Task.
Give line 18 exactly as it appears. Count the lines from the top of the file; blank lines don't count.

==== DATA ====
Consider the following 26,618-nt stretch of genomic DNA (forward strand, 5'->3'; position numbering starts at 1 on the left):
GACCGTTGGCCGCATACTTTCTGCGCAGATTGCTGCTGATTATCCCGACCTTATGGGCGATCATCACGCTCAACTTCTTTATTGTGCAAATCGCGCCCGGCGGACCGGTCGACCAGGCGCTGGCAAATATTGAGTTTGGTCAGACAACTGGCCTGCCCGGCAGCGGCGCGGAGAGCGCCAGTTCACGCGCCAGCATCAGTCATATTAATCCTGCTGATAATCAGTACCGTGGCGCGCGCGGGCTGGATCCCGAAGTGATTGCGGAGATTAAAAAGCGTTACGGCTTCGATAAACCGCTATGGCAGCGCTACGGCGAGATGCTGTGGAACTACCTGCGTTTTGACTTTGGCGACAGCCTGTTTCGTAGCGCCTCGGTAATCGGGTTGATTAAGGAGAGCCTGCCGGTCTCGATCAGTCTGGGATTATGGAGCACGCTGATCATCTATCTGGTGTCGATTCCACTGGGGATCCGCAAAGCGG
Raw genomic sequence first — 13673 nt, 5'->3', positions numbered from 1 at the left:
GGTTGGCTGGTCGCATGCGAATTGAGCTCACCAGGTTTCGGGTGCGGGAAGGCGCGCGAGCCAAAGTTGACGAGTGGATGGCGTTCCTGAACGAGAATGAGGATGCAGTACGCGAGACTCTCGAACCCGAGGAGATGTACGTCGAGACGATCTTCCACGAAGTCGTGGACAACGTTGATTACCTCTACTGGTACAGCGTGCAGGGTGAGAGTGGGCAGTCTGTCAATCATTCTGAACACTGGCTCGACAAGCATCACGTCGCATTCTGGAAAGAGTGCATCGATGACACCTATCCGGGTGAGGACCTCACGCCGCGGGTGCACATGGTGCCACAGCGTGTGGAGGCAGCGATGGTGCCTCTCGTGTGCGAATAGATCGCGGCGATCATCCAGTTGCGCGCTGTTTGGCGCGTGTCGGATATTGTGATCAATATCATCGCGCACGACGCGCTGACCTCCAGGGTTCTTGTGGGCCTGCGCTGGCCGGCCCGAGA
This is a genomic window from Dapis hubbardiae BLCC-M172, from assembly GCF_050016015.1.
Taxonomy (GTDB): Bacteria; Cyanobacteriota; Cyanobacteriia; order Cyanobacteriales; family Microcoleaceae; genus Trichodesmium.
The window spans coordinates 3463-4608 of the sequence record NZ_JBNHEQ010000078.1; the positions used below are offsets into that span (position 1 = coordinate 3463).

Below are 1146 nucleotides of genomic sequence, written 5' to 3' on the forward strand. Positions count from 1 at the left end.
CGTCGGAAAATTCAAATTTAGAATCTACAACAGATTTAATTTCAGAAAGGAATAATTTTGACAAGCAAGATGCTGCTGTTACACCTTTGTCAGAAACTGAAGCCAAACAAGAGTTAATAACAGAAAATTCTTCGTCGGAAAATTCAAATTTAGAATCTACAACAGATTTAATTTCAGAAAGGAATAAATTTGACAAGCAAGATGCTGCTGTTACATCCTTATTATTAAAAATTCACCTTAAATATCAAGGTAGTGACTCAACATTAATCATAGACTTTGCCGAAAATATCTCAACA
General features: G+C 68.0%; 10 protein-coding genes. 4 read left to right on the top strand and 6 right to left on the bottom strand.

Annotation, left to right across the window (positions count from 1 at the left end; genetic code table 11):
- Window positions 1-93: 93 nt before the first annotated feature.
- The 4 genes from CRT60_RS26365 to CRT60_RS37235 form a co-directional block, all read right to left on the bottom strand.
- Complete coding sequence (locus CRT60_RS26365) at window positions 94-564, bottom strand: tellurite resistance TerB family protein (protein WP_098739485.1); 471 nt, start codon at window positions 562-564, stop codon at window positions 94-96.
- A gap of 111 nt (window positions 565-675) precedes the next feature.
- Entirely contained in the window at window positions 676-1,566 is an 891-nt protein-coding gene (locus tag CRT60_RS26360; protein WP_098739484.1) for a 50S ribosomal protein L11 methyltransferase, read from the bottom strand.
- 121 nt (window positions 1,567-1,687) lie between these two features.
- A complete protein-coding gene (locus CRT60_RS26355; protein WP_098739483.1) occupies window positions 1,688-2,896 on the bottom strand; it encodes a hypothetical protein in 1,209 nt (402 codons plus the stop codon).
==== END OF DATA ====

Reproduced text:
- A complete protein-coding gene (locus CRT60_RS26355; protein WP_098739483.1) occupies window positions 1,688-2,896 on the bottom strand; it encodes a hypothetical protein in 1,209 nt (402 codons plus the stop codon).